- It is one thing to be administratively talented, able to keep people and systems organized and efficient. But I have been to conferences or retreats in which the thoughtful layout of the space, the pace of the registration process, the warm and genuine greeting I received all clearly expressed God’s love and care and then skillfully set the stage for his further work—indicating the spiritual gift of administration.
When we become a believer, might God give us a new spiritual gift?
Of course. There are some gifts that obviously occur after conversion. While all Christians are called to participate in prayer, evangelism and discerning spiritual truths, those who are spiritually gifted in these areas have a ‘heightened’ or more fruitful ability. Their prayers possess power and strength; they have led many to Christ; they have special insight into God’s Word. This is true of many other spiritual gifts, as well, including leadership, mercy and generosity.
Erik Lokksmoe‘s February 10, 2014 talk at Grace Downtown covered the theology behind bringing our faith to bear on our work, the changes he has seen in the entertainment industry over the past decade and ways Christians can have a life-giving influence on the culture around us.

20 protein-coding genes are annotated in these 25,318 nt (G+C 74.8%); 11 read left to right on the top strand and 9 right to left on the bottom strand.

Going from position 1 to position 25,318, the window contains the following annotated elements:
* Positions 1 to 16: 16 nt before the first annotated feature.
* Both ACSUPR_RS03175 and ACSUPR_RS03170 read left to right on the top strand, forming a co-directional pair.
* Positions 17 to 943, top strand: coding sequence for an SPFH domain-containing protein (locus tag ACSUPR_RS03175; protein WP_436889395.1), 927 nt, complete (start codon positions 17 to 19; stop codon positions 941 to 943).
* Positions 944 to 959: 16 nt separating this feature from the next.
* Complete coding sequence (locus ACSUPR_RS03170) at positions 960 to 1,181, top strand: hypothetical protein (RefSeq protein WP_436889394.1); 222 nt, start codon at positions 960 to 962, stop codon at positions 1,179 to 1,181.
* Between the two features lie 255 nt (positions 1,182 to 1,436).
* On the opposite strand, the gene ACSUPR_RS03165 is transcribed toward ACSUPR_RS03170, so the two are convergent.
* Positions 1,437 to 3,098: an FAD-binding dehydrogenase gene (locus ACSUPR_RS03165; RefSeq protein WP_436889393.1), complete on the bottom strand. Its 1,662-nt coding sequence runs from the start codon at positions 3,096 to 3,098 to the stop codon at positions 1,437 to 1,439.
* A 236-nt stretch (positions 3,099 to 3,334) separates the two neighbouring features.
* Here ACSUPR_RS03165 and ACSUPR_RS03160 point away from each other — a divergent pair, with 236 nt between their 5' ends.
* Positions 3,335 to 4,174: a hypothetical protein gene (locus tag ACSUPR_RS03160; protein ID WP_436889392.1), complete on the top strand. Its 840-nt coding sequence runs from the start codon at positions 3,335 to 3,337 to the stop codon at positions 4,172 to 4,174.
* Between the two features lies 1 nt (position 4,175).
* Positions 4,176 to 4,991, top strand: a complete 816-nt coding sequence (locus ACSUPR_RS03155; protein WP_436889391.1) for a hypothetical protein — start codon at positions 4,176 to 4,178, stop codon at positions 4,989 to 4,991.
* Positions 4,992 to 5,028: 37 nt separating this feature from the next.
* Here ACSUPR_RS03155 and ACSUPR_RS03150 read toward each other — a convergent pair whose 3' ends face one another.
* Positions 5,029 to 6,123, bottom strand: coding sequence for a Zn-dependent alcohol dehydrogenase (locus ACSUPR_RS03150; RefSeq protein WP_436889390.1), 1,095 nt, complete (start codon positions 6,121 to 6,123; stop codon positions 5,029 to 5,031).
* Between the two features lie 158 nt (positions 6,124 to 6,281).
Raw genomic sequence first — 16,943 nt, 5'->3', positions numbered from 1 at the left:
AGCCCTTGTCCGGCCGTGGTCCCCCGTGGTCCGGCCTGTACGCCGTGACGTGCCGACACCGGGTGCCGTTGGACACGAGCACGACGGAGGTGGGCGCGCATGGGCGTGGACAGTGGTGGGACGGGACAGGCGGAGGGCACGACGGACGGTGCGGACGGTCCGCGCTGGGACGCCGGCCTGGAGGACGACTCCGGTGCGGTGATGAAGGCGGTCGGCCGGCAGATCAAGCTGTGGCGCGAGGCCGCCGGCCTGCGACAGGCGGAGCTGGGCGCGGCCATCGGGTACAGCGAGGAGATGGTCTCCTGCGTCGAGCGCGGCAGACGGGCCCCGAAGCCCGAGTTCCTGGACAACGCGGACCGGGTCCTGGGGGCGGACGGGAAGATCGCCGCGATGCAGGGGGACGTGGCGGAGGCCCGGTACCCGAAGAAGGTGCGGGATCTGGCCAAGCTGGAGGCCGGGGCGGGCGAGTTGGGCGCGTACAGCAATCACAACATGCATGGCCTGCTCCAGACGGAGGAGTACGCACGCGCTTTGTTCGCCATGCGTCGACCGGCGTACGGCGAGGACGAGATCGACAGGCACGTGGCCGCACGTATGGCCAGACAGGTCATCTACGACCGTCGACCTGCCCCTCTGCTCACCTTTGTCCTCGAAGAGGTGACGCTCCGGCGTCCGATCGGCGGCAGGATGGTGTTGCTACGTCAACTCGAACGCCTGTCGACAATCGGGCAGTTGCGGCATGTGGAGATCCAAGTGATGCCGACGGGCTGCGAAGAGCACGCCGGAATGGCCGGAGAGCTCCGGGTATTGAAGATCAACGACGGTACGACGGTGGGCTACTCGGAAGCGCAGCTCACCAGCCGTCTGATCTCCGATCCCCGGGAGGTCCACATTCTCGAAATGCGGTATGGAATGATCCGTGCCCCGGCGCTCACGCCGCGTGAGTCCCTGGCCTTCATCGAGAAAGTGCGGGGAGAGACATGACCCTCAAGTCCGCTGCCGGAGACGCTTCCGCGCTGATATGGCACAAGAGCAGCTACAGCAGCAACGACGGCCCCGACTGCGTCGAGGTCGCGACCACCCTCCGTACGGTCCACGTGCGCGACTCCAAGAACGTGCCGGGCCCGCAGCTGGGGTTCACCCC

This file includes only the audio of his talk and does not include the audio from the film clips that he showed. The question-and-answer portion of the evening will be posted separately in the coming weeks.
Erik Lokksmoe is the co-president of Aspiration Media (a film distribution company) and principal of Different Drummer (a marketing and publicity agency for studio movies and indie films). Erik has served as a political and celebrity speechwriter in DC, a Capitol Hill press secretary, the director of communications for the National Endowment for the Humanities and a media strategist for the National Association of Broadcasters. He is the author of two books on communication, most recently co-authoring with Jedd Medefind the book Upended.